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investing an IRA ??

post #1 of 6
Thread Starter 

So just before the divorce exdh received a settlement from an accident. He took put 5K in an account for me and 5k for himself. I have no idea about investments and IRA's etc. He recently told me his has made over 1K and mine is sitting at .79 because while he put it in an account it was not invested. I know nothing or how to invest and honestly I am not interested in spending time making these types of decisions. I thought I could just go online to invest it quickly but i guess that is not the case as there are hundreds to choose from. I would like to get some benefit from this money because it is literally my only retirement as of yet at 31. Advice? Should I try the b&m site and go in? I just don't have a ton of time to put toward this but don't want to wait on it either. 

post #2 of 6

If I were you, I would open up a Roth IRA.  You can go through a discount brokerage like Fidelity or Vanguard.  Roth IRAs are great because they grow tax free, but if you need the money in a pinch, you can pull out the contributed amount without penalty.

 

I'd put the amount in a low fee index fund (i.e. S&P 500), reinvest the dividends and let it grow. 

post #3 of 6
Yep I agree with the above. Keep it in a simple index fund and just let it be.
post #4 of 6

Check your bank to see if they have an investment account; or you can open an ING / Sharebuilder / Capital one account and open a ROTH IRA (having an income is required to open an IRA) and then find the fund that you want to invest in.

 

I like the investment funds that are related to your planned age of retirement; the fund is more aggressive for the first decade or so and then gets more conservative the closer to your age of retirement (its a managed fund, you dont have to do anything besides putting your money into the fund). Here is a write up of Vanguard Target Retirement Funds:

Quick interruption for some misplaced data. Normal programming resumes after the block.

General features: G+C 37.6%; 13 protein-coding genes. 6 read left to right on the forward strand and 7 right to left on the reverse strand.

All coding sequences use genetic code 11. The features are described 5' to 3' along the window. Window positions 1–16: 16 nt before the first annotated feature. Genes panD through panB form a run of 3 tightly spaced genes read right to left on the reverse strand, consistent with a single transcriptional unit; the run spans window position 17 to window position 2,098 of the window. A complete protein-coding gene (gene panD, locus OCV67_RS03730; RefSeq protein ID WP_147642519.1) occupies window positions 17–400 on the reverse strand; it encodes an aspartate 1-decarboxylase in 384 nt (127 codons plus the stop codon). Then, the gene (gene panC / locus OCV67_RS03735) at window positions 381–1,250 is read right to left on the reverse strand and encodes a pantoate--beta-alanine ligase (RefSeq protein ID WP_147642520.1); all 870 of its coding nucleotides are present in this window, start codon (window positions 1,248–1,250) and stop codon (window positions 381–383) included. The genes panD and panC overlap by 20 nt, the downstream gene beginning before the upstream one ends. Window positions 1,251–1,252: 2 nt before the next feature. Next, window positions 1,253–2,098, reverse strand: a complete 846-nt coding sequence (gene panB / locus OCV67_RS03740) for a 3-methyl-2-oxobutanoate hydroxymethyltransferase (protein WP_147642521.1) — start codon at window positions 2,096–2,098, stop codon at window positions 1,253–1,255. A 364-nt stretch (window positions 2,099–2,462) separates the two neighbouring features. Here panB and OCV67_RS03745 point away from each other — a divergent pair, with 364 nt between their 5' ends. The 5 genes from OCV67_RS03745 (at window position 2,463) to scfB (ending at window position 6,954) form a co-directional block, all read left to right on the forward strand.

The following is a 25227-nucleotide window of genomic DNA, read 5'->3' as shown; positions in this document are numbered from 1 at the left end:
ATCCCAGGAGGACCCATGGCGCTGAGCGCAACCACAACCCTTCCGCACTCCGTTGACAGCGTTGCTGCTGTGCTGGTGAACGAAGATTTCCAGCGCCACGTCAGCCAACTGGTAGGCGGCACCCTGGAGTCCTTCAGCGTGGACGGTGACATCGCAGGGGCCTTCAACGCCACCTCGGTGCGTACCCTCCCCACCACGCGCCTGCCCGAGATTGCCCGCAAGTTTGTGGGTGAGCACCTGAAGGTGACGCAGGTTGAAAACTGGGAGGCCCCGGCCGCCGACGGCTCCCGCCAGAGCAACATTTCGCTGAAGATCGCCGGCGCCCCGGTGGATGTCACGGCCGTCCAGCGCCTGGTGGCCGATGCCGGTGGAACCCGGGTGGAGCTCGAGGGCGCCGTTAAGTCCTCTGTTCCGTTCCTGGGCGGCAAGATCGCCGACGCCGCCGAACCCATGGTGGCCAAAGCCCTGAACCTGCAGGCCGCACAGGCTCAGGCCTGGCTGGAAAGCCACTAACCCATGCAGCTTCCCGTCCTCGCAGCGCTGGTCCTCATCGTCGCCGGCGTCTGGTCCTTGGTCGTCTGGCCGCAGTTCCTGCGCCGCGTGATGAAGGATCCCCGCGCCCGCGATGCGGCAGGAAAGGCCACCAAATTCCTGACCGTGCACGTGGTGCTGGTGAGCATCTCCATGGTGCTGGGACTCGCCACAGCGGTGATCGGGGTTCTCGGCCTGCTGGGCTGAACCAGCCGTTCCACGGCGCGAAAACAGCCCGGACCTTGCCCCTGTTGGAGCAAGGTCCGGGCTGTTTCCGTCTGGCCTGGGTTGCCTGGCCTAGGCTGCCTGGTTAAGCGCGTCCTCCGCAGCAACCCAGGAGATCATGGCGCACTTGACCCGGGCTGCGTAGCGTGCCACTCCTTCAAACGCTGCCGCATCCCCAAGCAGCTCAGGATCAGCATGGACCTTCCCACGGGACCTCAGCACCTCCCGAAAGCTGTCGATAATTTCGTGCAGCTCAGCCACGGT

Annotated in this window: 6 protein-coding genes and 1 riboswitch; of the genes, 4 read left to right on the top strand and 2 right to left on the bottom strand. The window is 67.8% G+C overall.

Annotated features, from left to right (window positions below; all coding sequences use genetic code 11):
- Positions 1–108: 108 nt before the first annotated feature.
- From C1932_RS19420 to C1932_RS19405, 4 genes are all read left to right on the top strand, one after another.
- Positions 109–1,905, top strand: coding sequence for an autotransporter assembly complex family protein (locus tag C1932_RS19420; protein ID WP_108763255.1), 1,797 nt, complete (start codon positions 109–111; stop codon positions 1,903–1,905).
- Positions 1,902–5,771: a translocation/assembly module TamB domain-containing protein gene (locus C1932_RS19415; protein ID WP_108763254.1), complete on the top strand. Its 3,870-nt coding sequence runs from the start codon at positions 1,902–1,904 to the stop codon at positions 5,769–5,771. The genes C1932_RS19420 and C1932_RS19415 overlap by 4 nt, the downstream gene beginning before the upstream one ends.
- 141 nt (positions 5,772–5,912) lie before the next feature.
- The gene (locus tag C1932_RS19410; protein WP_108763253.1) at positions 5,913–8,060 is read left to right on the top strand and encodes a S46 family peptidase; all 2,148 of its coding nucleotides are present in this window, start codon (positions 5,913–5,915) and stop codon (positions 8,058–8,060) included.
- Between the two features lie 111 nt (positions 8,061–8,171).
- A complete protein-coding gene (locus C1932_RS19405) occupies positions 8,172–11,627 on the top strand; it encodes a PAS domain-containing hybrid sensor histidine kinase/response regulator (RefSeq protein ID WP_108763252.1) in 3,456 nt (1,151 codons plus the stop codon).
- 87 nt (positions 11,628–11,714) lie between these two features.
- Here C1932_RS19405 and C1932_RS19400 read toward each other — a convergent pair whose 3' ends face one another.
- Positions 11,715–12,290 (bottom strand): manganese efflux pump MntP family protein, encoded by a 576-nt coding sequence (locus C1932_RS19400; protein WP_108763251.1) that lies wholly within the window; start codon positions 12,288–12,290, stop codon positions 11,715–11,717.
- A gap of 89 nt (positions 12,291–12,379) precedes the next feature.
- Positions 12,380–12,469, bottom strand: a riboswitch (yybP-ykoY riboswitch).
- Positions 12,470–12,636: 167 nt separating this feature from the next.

https://investor.vanguard.com/mutual-funds/target-retirement/#/

 

fyi: Mutual funds have a higher management fee (that is deducted, you dont really see this going on); Index funds have lower fees and stocks have no fees)

post #5 of 6
Quote:
Originally Posted by winterfan View Post
 

If I were you, I would open up a Roth IRA.  You can go through a discount brokerage like Fidelity or Vanguard.  Roth IRAs are great because they grow tax free, but if you need the money in a pinch, you can pull out the contributed amount without penalty.

 

I'd put the amount in a low fee index fund (i.e. S&P 500), reinvest the dividends and let it grow. 


This is exactly what I would suggest.  We are at Fidelity, but if I were starting from scratch, I'd probably go Vanguard (lower fees). That said, Fidelity is supposed to have a better "web experience" so if that is important to you, Fidelity may be worth it. I would not go with a full service broker.  The advantage of going with Fidelity or Vanguard is that you can buy their funds directly and not have an extra fee on top.  I've enjoyed using the "dated" funds (the date of your retirement) and they're definitely an easy place to start.

post #6 of 6

That's true what Sunrise said about earned income.  You need to have it for a regular IRA or Roth.  However, if you invest in an IRA, you may be eligible for the saver's credit (info on the IRS website).  Our family got a nice credit last year because DH and I invested in our Roth IRAs.

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